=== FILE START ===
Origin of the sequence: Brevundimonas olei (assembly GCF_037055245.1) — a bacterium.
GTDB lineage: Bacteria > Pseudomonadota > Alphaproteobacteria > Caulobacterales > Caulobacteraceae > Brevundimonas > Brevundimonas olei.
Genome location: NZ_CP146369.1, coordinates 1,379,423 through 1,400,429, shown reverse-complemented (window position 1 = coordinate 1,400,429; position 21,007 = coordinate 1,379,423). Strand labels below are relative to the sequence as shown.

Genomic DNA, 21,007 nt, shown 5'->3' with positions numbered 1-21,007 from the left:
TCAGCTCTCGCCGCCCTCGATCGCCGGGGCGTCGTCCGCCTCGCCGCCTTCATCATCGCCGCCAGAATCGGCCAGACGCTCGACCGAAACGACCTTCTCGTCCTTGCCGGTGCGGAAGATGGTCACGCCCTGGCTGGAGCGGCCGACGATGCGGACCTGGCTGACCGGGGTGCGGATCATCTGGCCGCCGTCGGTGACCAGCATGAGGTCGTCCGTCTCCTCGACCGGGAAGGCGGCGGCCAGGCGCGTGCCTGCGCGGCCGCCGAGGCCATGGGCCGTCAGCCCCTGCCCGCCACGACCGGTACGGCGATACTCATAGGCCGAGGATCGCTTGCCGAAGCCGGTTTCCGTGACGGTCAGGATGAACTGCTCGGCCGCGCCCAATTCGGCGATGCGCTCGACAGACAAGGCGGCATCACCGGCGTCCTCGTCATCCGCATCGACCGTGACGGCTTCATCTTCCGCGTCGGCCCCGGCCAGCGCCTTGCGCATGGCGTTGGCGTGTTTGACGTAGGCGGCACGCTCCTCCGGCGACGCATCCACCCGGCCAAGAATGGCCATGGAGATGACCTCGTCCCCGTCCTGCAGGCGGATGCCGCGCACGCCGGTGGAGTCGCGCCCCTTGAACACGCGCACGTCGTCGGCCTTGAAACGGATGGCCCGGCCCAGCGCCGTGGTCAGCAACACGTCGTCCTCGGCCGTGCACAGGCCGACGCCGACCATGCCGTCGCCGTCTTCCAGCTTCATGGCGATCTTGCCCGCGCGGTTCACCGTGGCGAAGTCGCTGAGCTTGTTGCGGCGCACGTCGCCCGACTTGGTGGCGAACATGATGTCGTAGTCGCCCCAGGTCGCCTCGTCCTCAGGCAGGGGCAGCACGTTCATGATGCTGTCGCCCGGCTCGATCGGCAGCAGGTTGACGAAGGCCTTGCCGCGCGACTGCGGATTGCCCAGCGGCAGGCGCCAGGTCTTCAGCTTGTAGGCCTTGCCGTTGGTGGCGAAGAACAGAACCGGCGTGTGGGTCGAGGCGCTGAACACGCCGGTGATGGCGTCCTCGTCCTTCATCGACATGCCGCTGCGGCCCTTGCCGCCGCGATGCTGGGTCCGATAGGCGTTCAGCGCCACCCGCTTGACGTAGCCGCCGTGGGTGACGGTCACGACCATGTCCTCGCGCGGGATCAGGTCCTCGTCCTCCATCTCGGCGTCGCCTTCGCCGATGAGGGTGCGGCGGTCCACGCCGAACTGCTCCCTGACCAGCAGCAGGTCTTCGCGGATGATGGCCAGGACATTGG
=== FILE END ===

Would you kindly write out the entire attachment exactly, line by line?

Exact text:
Origin of the sequence: Brevundimonas olei (assembly GCF_037055245.1) — a bacterium.
GTDB lineage: Bacteria > Pseudomonadota > Alphaproteobacteria > Caulobacterales > Caulobacteraceae > Brevundimonas > Brevundimonas olei.
Genome location: NZ_CP146369.1, coordinates 1,379,423 through 1,400,429, shown reverse-complemented (window position 1 = coordinate 1,400,429; position 21,007 = coordinate 1,379,423). Strand labels below are relative to the sequence as shown.

Genomic DNA, 21,007 nt, shown 5'->3' with positions numbered 1-21,007 from the left:
TCAGCTCTCGCCGCCCTCGATCGCCGGGGCGTCGTCCGCCTCGCCGCCTTCATCATCGCCGCCAGAATCGGCCAGACGCTCGACCGAAACGACCTTCTCGTCCTTGCCGGTGCGGAAGATGGTCACGCCCTGGCTGGAGCGGCCGACGATGCGGACCTGGCTGACCGGGGTGCGGATCATCTGGCCGCCGTCGGTGACCAGCATGAGGTCGTCCGTCTCCTCGACCGGGAAGGCGGCGGCCAGGCGCGTGCCTGCGCGGCCGCCGAGGCCATGGGCCGTCAGCCCCTGCCCGCCACGACCGGTACGGCGATACTCATAGGCCGAGGATCGCTTGCCGAAGCCGGTTTCCGTGACGGTCAGGATGAACTGCTCGGCCGCGCCCAATTCGGCGATGCGCTCGACAGACAAGGCGGCATCACCGGCGTCCTCGTCATCCGCATCGACCGTGACGGCTTCATCTTCCGCGTCGGCCCCGGCCAGCGCCTTGCGCATGGCGTTGGCGTGTTTGACGTAGGCGGCACGCTCCTCCGGCGACGCATCCACCCGGCCAAGAATGGCCATGGAGATGACCTCGTCCCCGTCCTGCAGGCGGATGCCGCGCACGCCGGTGGAGTCGCGCCCCTTGAACACGCGCACGTCGTCGGCCTTGAAACGGATGGCCCGGCCCAGCGCCGTGGTCAGCAACACGTCGTCCTCGGCCGTGCACAGGCCGACGCCGACCATGCCGTCGCCGTCTTCCAGCTTCATGGCGATCTTGCCCGCGCGGTTCACCGTGGCGAAGTCGCTGAGCTTGTTGCGGCGCACGTCGCCCGACTTGGTGGCGAACATGATGTCGTAGTCGCCCCAGGTCGCCTCGTCCTCAGGCAGGGGCAGCACGTTCATGATGCTGTCGCCCGGCTCGATCGGCAGCAGGTTGACGAAGGCCTTGCCGCGCGACTGCGGATTGCCCAGCGGCAGGCGCCAGGTCTTCAGCTTGTAGGCCTTGCCGTTGGTGGCGAAGAACAGAACCGGCGTGTGGGTCGAGGCGCTGAACACGCCGGTGATGGCGTCCTCGTCCTTCATCGACATGCCGCTGCGGCCCTTGCCGCCGCGATGCTGGGTCCGATAGGCGTTCAGCGCCACCCGCTTGACGTAGCCGCCGTGGGTGACGGTCACGACCATGTCCTCGCGCGGGATCAGGTCCTCGTCCTCCATCTCGGCGTCGCCTTCGCCGATGAGGGTGCGGCGGTCCACGCCGAACTGCTCCCTGACCAGCAGCAGGTCTTCGCGGATGATGGCCAGGACATTGG